The Problem with Columnists

Literature
By
Mark Bourrie
August 3, 2019
Fair Press by Mark Bourrie logo

Newspaper publishers love opinion writers for the same reason TV news networks use so many journalist panels: they’re cheap. In fact, they cost much less, per word, than reporters. The copy flows in every day, for spots that are laid out long in advance. No risk, no surprises. Punch in at 9 a.m., leave at 4:30.

Real journalism is far more risky. News executives have no idea what, if anything, news reporters will find. Many times, I was sent out on assignments that turned out to be nothing, and I was paid for a wasted day. Often, editors wanted to know what my stories would say before I did my research. I’d tell them they’d know when I knew.

This doesn’t happen with columnists. They always deliver their 750 words, and you’ll know what they’ll say.

And, for the most part, they don’t cause any trouble. Reporters, when they do their job well, dig up storied that generate controversy and blow-back from the powerful. Columnists don’t. Even the most controversial columnist has a sort of firewall between the writer and the newspaper: executives can say the column is the writer’s opinion, and that the paper welcomes all points of view. The former may be true, but the latter is usually not.

A columnist for a major paper recently sent me a calculation he’d done that showed about 80% of Canadian daily newspaper and major web site columnists were conservatives. This included all of the regular opinion writers of the Sun and Postmedia chains (the largest in Canada) and almost all the Globe and Mail’s columnists.

Many of these columnists had been Conservative candidates (like Randall Denley of the Ottawa Citizen) or Tory strategists (the ubiquitous Andrew McDougall, who was Stephen Harper’s communication director).  Only the Toronto Star, which is still the best-selling newspaper in Canada, had a predominance  of centrist and left-of centre columnists.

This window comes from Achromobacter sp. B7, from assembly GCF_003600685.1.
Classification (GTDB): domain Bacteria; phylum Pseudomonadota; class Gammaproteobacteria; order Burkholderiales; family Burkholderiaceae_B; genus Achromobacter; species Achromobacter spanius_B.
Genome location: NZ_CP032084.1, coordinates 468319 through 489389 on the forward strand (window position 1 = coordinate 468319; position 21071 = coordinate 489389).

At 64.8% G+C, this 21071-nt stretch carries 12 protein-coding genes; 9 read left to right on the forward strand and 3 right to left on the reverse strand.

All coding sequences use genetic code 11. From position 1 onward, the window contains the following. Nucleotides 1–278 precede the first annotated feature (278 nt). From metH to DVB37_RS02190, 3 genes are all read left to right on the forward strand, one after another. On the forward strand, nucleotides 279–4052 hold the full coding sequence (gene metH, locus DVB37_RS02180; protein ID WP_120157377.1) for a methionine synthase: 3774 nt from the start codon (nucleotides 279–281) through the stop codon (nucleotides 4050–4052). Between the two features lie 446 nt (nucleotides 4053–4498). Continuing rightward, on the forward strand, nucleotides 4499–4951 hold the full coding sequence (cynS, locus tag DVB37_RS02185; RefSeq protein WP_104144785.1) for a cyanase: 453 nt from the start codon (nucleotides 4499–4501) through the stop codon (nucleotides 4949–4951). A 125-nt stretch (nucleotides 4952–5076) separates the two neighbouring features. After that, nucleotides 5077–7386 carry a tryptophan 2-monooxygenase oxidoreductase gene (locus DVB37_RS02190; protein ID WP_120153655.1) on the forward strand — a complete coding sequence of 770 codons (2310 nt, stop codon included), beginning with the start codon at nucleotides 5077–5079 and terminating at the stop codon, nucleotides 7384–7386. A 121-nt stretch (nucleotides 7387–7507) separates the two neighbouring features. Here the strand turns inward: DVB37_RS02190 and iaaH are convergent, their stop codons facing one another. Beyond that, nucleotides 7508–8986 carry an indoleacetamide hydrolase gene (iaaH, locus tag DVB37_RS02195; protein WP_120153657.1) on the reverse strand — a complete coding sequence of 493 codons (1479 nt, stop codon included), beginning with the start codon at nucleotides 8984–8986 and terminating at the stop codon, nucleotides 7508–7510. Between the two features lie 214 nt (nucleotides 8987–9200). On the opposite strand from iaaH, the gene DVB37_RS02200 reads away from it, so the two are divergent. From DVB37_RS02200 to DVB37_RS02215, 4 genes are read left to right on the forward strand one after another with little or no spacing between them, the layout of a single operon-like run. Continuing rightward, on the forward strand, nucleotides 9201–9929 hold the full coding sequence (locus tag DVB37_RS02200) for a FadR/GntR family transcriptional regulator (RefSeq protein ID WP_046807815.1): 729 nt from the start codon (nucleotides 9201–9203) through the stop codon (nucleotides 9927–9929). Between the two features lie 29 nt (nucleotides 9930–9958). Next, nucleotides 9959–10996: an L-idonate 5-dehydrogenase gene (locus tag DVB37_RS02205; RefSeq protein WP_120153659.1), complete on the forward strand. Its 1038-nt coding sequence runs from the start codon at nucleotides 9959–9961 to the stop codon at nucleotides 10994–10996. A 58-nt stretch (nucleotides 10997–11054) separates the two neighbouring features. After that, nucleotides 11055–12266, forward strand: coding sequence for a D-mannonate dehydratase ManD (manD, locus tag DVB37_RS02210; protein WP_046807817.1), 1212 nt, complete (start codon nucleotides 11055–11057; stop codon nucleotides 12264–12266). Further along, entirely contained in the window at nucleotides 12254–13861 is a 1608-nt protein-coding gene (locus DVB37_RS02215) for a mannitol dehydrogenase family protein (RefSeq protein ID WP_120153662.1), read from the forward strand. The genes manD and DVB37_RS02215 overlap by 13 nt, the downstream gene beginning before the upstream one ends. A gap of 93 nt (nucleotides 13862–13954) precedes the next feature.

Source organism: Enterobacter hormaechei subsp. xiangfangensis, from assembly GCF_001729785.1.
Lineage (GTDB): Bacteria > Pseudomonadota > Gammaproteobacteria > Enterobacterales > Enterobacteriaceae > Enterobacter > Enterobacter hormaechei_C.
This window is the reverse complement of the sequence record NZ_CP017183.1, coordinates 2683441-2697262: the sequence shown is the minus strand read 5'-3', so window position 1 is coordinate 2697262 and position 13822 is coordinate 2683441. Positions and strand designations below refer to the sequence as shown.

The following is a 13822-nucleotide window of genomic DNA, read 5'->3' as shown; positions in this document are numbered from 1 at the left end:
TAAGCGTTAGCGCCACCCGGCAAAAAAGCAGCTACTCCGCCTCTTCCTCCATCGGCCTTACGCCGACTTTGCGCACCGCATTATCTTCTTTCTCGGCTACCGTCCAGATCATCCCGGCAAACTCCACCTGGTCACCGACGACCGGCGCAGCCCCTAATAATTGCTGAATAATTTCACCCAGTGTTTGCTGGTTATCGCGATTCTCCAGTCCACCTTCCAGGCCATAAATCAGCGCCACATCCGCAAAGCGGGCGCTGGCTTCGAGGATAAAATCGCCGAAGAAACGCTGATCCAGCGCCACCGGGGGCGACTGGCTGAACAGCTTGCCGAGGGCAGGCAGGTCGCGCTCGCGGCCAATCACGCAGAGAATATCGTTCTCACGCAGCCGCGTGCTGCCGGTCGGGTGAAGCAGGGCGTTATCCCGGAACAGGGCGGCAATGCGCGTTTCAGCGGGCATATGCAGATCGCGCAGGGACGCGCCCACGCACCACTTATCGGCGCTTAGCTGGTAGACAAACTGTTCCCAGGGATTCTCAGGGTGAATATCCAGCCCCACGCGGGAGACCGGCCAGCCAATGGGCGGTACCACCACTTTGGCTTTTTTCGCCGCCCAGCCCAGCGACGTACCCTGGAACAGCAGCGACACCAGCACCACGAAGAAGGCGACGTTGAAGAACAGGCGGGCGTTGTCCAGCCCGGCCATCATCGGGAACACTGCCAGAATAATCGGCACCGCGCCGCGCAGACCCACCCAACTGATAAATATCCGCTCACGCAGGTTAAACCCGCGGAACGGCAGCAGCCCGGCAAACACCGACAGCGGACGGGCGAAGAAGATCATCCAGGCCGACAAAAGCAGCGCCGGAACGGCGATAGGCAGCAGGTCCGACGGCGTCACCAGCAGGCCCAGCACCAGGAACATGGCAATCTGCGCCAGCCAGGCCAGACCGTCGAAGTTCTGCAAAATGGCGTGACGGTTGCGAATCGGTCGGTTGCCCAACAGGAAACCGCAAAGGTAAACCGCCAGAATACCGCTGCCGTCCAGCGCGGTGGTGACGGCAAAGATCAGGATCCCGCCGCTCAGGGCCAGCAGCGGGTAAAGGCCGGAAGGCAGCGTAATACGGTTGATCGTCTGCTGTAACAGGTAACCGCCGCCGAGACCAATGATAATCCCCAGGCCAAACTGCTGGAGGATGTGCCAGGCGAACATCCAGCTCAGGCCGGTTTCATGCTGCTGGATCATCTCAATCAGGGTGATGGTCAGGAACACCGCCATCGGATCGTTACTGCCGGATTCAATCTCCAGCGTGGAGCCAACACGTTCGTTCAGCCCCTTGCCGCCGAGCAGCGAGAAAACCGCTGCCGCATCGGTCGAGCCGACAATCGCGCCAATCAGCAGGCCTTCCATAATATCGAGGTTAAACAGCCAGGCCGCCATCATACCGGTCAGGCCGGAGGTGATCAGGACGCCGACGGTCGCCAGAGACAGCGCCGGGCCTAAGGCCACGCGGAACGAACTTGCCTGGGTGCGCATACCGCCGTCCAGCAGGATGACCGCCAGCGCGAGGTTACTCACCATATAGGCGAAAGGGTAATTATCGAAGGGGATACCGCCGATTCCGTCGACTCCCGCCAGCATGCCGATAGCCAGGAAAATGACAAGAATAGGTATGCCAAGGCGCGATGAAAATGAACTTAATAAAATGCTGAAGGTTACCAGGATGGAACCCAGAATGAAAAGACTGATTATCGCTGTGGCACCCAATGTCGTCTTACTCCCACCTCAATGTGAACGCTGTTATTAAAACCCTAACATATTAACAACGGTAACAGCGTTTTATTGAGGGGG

Maclean’s, now a monthly magazine struggling to survive under new owners, has become columnist-heavy, with a mix that veers right. Most of the magazine’s senior writers and columnists are part of the clique assembled twenty years ago by Ken Whyte and Conrad Black when they started the National Post.

Allison Uncles, the editor-in-chief, was a protege of oddball libertarian editor Neil Reynolds, who yanked the Ottawa Citizen to the right, where it remains to this day. (The Citizen, hostile to anything to do with public service and government, is so out-of sync with its own city that it is now utterly irrelevant in Ottawa.)

A cluster of Albertans — centered around Colby Cosh, an alumnus of the far-right Byfield family publications, and including the rather bizarre Jen Gerson — gets ink in Alberta for spouting the oil patch’s slogans, and is hired by Uncles and by producers at the CBC to spout a very predictable line of conventional wisdom.

The CBC’s opinion pages are edited by Robyn Urback, ex-National Post columnists. Her pages have minimal readership and very little social media pickup (except for the work of Neil Macdonald). It will be interesting to see how long that experiment lasts.